Management-friendly test data

Give management test metrics that measure the two things closest to an executive's heart: Time and money.


You Can't Detect What You Can't See: Illuminating the Entire Kill Chain

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Metrics are trendy, and rightfully so: You can't manage what you can't measure. The problem is, almost all of us have slaved over collecting, formatting, and presenting vast storehouses of information that no one ever reads or comprehends, let alone acts upon. In our zeal to educate management about what we are doing, we end up inundating them with reams of reports that often simply confuse them.

The problem is not providing a quantity of information; it's providing the right information. The solution is to know what managers want to know and why they want to know it.

What's important?

Correlate all of your metrics into time and money.
A 1997 industry survey of software test organizations revealed an interesting paradox. When respondents--the majority of whom were in management--were asked to rank their most important objectives, first place went to meeting schedule deadlines and second place to producing a quality product. In a later question, when asked what their highest risk and cost were, based on past experience, first place went to high maintenance and support costs and second place to cost and schedule overruns.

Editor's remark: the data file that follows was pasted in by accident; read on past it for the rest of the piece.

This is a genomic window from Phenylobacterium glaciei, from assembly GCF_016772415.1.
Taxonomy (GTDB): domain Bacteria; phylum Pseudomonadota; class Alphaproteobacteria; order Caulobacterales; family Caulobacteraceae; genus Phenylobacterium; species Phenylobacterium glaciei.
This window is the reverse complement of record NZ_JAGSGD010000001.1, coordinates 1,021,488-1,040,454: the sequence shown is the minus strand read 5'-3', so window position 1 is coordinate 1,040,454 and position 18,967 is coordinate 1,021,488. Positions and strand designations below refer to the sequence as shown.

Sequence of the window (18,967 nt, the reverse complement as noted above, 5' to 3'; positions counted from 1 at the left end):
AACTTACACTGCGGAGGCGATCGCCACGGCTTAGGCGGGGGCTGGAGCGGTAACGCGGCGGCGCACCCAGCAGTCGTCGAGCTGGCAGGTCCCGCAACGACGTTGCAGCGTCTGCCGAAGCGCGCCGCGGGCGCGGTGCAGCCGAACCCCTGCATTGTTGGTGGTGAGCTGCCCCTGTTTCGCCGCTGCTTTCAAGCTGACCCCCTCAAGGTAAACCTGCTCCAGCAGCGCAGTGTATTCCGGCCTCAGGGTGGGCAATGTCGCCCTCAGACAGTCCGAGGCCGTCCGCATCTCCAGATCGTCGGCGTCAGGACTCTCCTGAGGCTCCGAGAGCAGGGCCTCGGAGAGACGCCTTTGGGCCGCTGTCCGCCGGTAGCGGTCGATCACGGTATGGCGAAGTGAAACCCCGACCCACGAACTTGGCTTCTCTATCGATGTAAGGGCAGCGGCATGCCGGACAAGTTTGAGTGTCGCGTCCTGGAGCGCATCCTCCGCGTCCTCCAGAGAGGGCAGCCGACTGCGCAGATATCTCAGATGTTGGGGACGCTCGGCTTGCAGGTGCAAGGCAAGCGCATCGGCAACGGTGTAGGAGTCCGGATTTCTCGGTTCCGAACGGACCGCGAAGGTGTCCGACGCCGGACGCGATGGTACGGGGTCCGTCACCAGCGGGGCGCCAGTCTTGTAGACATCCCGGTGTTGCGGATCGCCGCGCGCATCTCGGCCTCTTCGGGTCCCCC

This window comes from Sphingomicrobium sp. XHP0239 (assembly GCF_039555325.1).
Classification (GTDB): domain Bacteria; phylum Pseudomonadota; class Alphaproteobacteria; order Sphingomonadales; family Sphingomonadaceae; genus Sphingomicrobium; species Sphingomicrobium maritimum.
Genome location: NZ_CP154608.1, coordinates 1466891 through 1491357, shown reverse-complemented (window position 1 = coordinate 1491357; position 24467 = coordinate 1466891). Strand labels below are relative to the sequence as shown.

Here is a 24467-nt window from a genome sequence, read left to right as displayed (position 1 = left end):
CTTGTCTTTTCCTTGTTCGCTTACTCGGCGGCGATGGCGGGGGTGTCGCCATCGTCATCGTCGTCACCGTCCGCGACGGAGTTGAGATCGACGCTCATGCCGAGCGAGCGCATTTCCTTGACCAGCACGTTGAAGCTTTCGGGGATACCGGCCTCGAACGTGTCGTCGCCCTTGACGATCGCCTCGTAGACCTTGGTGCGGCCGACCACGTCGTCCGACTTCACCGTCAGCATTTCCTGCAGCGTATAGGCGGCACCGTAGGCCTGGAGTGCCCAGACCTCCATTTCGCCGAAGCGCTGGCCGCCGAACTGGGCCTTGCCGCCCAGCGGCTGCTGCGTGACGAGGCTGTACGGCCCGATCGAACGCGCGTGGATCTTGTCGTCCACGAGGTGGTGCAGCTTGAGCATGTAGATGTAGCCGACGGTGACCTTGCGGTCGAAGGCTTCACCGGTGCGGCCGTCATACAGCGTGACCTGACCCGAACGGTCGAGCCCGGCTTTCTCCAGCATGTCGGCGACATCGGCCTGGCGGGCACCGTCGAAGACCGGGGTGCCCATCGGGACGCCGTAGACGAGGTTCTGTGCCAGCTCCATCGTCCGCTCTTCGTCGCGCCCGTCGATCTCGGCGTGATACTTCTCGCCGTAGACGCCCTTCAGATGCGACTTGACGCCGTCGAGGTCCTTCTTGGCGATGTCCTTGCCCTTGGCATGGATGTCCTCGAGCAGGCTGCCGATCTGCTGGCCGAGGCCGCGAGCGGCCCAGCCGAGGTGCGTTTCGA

Let's analyze this. Management's first priority is making the schedule, and their second is delivering a good product. Sometimes, this translates into sacrificing quality to make the schedule. On the other hand, experience shows (but apparently doesn't teach) that they encounter higher risks and costs from maintenance and support of low-quality products than they do from exceeding the schedule or budget.

Get it? Neither do I.

Why is it important?

The one clear thing is that management cares about time and money, and that makes sense. Most managers are measured on how well they meet their delivery schedules and their budgets. What seems to escape us, consistently, is the interplay between these two: If you meet the schedule but deliver a defective product, you spend more money trying to support and maintain that product.

Why is this painfully evident relationship so obviously ignored? Because of the imagined differentiation between development and maintenance. Few, if any, companies actually associate their maintenance and support costs with the sacrifices made to meet the production schedule. If you ship the product as scheduled, you "made it," regardless of whether that product boomerangs into a maintenance nightmare.

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